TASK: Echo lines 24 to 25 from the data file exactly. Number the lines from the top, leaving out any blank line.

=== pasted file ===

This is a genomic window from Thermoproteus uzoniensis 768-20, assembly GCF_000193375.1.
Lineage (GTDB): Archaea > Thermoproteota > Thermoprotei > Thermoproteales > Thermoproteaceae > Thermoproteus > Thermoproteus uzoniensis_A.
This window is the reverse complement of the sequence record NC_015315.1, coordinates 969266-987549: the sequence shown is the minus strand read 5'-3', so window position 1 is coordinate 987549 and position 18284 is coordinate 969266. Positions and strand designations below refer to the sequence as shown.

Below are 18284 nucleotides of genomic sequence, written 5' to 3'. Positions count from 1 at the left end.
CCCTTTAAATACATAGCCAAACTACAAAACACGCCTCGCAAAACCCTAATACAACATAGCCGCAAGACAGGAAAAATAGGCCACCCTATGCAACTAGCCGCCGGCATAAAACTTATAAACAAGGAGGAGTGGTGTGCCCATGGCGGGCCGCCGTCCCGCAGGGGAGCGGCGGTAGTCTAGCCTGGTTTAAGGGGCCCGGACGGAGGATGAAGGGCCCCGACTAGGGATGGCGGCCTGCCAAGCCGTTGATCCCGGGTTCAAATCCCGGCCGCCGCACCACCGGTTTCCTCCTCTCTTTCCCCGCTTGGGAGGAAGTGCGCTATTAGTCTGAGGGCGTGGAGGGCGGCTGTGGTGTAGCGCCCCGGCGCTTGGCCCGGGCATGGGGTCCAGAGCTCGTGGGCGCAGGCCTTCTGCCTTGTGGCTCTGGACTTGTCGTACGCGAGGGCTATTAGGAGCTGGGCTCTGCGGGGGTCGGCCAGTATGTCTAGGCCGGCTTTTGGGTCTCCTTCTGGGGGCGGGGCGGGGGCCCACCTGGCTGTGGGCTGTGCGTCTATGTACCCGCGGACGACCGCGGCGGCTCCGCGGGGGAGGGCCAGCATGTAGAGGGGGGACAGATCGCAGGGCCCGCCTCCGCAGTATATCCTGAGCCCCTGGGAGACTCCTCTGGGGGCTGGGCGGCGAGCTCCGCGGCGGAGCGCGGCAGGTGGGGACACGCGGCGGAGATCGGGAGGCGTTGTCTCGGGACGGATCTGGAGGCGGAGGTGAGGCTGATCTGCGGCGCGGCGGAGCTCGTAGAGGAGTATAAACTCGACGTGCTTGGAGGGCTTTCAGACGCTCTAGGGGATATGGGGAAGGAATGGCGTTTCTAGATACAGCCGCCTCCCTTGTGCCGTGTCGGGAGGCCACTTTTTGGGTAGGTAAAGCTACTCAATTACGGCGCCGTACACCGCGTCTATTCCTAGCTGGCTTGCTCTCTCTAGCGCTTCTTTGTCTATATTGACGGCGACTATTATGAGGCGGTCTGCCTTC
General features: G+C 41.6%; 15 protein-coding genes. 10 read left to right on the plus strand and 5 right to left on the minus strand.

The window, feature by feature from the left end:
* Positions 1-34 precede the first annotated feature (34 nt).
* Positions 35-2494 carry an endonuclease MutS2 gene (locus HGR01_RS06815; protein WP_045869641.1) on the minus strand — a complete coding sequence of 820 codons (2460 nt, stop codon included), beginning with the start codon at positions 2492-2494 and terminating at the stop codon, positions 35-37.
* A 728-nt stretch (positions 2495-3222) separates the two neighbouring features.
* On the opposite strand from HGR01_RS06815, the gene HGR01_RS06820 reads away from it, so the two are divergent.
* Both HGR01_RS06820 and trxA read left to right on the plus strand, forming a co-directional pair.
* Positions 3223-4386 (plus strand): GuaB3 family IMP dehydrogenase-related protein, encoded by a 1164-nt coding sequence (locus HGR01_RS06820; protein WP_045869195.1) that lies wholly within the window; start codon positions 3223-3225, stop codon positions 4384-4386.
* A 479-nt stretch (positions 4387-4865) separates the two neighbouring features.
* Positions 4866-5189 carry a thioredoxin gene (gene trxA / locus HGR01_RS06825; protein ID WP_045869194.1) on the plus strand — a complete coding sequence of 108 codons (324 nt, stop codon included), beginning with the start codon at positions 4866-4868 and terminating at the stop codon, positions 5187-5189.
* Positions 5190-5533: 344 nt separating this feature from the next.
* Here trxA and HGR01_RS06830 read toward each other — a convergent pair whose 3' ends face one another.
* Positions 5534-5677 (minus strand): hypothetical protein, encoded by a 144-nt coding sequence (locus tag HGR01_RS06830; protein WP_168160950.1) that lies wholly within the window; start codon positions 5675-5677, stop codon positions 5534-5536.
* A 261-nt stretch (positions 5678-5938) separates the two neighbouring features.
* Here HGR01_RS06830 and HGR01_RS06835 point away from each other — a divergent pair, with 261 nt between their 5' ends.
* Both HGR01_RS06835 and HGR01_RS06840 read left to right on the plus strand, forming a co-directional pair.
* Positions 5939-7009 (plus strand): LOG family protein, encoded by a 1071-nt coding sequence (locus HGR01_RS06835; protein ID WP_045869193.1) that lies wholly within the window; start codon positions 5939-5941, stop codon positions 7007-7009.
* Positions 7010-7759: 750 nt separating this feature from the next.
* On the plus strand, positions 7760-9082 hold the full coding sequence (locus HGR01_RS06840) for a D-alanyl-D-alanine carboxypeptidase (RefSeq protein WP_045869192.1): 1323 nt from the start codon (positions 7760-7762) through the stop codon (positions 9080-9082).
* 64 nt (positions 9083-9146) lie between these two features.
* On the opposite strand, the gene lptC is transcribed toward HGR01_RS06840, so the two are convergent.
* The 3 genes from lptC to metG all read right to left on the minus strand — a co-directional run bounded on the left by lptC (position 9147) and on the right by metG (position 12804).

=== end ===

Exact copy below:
* On the plus strand, positions 7760-9082 hold the full coding sequence (locus HGR01_RS06840) for a D-alanyl-D-alanine carboxypeptidase (RefSeq protein WP_045869192.1): 1323 nt from the start codon (positions 7760-7762) through the stop codon (positions 9080-9082).
* 64 nt (positions 9083-9146) lie between these two features.